That’s it, we’re back in business. No doubt about it. Sod the summer, domestic football is back. London was awash with pre-season action on Saturday - I could have travelled north, south, east or west and found a game to watch to my satisfaction.
Boston don’t start their round of pre-season friendlies until Tuesday evening, so Saturday meant another blank cheque for random, loyalty-free football watching. I ducked south and east, heading about half an hour out of central London to the respectable environ of Welling for my second fix of the season.
There was a definite wish at the back of my mind to avoid the shambles of last Saturday, when I ended up watching what was essentially a park game and just felt a bit stupid and lost. With Welling hosting Charlton Athletic, or at least an XI representing their name, I knew at least it would take place in an actual ground and not on some dodgy college astroturf or overgrown meadow like many of the other friendlies going on.
It is also time to get started on visiting a few more Conference South grounds. I’ve done the full tour of the Conference North clubs - and seen some, like Guiseley and Gainsborough, so often that I can practically describe every landmark from the station to the ground - and it was now time to compare them with their southern equivalents. Dartford (only a couple of stops on the train after Welling) and Boreham Wood are the only two visited already, so just the 20 to go!
As has become depressingly familiar in this lost summer, London was being pelted with rain as my train pulled across the Thames from Victoria. The apex of The Shard - which I’m convinced should hold Sauron’s all-seeing eye of evil - was coated in thick grey and it was no less moist upon arrival at Park View Road.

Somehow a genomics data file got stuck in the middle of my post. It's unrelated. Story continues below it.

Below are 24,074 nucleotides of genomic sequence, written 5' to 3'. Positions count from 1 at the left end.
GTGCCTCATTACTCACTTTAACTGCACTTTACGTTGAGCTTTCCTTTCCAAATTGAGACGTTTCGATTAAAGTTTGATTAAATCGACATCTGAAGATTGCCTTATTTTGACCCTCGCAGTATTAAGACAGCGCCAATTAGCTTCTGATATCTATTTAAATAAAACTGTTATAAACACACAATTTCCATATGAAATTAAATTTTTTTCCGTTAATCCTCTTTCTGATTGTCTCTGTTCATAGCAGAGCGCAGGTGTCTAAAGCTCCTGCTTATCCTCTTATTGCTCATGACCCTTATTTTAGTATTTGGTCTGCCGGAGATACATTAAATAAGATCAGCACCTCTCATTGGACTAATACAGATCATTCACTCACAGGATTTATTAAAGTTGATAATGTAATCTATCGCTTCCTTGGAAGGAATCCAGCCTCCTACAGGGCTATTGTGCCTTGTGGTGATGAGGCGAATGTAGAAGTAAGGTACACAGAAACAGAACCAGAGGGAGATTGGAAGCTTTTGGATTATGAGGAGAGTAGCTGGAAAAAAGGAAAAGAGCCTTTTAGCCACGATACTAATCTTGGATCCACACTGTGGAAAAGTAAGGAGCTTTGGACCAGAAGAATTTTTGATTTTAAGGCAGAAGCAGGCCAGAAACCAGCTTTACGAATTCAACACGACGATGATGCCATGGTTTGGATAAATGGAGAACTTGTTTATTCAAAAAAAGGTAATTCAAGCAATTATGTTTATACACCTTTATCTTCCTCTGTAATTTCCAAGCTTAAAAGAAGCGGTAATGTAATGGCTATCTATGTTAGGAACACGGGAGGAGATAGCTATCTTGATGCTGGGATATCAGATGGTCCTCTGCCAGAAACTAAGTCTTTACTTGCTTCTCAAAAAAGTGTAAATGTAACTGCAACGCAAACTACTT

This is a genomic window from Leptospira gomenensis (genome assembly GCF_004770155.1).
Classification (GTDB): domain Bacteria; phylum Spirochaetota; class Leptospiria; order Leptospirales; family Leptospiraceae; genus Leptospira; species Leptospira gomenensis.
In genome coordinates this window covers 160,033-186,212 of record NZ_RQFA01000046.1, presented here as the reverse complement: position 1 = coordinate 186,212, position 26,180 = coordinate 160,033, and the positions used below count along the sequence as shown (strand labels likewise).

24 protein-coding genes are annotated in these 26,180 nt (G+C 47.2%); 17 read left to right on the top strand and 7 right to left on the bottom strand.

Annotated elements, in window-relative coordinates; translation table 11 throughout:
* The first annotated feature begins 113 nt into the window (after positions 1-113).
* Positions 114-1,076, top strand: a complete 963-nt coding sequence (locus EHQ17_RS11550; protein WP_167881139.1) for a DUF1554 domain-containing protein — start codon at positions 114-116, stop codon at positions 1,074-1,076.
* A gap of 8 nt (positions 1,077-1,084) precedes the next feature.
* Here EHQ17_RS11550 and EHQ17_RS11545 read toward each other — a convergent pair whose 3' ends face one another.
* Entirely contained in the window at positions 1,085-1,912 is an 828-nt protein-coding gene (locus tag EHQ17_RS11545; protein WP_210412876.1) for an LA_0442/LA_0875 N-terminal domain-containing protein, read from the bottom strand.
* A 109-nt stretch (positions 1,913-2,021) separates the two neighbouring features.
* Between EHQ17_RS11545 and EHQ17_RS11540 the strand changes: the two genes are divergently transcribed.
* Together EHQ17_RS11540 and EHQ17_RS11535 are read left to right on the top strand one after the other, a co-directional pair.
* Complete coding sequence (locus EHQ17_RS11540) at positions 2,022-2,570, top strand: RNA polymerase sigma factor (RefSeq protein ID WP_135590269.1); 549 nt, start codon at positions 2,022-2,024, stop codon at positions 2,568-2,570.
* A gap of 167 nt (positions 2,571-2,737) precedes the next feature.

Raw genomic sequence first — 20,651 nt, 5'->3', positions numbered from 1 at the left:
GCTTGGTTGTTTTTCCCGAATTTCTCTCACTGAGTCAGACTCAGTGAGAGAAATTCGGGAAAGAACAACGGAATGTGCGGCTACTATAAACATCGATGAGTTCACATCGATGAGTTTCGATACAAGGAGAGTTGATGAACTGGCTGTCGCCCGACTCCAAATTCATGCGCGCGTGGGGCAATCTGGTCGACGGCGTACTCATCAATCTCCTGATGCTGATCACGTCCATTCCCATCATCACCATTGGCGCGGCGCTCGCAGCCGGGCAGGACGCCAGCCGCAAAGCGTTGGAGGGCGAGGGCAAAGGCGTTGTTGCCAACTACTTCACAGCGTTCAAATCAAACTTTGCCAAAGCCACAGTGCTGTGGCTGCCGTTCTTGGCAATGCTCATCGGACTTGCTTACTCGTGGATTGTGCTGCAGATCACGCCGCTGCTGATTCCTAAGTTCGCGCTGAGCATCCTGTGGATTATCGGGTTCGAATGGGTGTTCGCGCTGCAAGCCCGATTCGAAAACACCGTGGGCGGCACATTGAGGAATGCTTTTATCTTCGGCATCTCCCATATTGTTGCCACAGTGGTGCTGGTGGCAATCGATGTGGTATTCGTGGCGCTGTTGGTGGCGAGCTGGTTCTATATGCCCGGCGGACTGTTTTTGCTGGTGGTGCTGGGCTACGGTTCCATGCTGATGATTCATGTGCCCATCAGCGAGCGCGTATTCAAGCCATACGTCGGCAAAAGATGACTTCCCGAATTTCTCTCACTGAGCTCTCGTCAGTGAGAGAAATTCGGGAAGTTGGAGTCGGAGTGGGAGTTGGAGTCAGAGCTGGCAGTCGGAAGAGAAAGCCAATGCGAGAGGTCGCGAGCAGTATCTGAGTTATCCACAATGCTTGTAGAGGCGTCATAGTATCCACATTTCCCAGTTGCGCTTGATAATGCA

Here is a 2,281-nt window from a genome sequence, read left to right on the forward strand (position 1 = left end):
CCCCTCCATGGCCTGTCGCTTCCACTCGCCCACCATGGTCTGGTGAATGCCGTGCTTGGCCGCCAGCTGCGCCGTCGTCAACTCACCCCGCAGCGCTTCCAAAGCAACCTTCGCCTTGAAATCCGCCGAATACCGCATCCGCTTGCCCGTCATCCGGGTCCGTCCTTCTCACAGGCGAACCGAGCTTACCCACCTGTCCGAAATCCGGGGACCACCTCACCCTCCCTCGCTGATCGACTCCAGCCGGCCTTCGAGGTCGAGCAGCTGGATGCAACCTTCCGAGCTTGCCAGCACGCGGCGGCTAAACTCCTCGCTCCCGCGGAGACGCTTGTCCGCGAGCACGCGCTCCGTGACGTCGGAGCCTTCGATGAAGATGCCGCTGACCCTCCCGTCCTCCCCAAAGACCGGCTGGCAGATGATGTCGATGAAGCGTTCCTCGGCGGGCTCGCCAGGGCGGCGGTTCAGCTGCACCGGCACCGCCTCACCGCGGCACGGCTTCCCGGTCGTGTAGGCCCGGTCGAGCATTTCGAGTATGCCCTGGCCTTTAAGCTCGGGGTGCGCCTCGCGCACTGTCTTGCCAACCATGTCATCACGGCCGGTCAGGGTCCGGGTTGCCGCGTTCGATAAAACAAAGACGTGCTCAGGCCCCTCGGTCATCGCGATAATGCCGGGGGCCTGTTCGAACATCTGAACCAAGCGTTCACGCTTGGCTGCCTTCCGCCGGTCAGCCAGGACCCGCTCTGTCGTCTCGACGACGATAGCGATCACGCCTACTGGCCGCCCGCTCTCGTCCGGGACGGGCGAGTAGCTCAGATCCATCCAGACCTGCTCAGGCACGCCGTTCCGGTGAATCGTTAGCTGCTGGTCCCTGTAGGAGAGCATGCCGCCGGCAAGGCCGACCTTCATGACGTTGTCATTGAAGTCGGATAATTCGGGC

Welling’s home since 1977 was no different to many other grounds at this level, with seating on the two sides and large expanses of terracing behind both goals. The bigger of the stands thankfully had a big roof, which prevented me getting too soggy as the players warmed up.
It was obvious that this annual fixture is a massive money-spinner for Welling, who defied expectation by reaching the play-off final last season, and they would have banked plenty of money for this season’s war chest from the 1,800-strong crowd here. Admission was £12 - way above average for pre-season - but this didn’t deter a large crowd who were predominantly backing Charlton, whose ground isn’t too many miles away.
The majority had little to cheer in the first-half, played out on a super-slick playing surface. One debate between my Boston-supporting friends is whether the Conference South is more aesthetically pleasing than the North - whether the default setting for those in North is to bash the ball forward while the ‘silkier’ players in the Southern division prefer to pass.
On this evidence, it’s true. Welling’s passing and movement was excellent and they found themselves in threatening positions just as often as their Championship opponents, who fielded all their first teamers at one point or another during the game.
The only moment of anxiety for the hosts came when Danny Green picked out an unmarked Calum Harriott at the back post. The forward was clean through but connected with the slippery ball so wildly that it went out for a throw in, to more than a few tuts, groans and shouts of Taxi!’ from those in my vicinity.
The second period was an entirely different affair. Chris ‘Nicest man in football’ Powell made wholesale changes and the replacements were much more ruthless. Chris Solly whipped in a dangerous cross from the left and Welling defender Joe Obersteller, on debut, spanked it past his own goalkeeper barely 90 seconds after the whistle.
Michael Smith was then left unmarked to head a second goal and the risk of an undignified defeat for Charlton on their first outing of pre-season lifted. The away fans started to enjoy their afternoon and the rowdier elements started working through their repertoire of songs and chants, glad their Saturday afternoon were filled again.
Welling struck the upright through Ross Lafayette but it wasn’t long before the Addicks put a more lopsided complexion on things. Danny Haynes pirouetted into the box and was brought down, with Jonnie Jackson converting the penalty for 3-0.
The roles were reversed when Haynes added a fourth shortly before full-time, which sparked one of the most pointless pitch invasions you’ll ever see. It did bring a smile to my face, however, and if I wasn’t wearing smart but inappropriate footwear I certainly would have joined them. They’re always better with Boston though...
Next Match: Likely to get to a match in midweek as there’s no shortage of options. Next Saturday sees potentially my first Boston away, but then it is at Rainworth Miners’ Welfare so frankly I’m in two minds...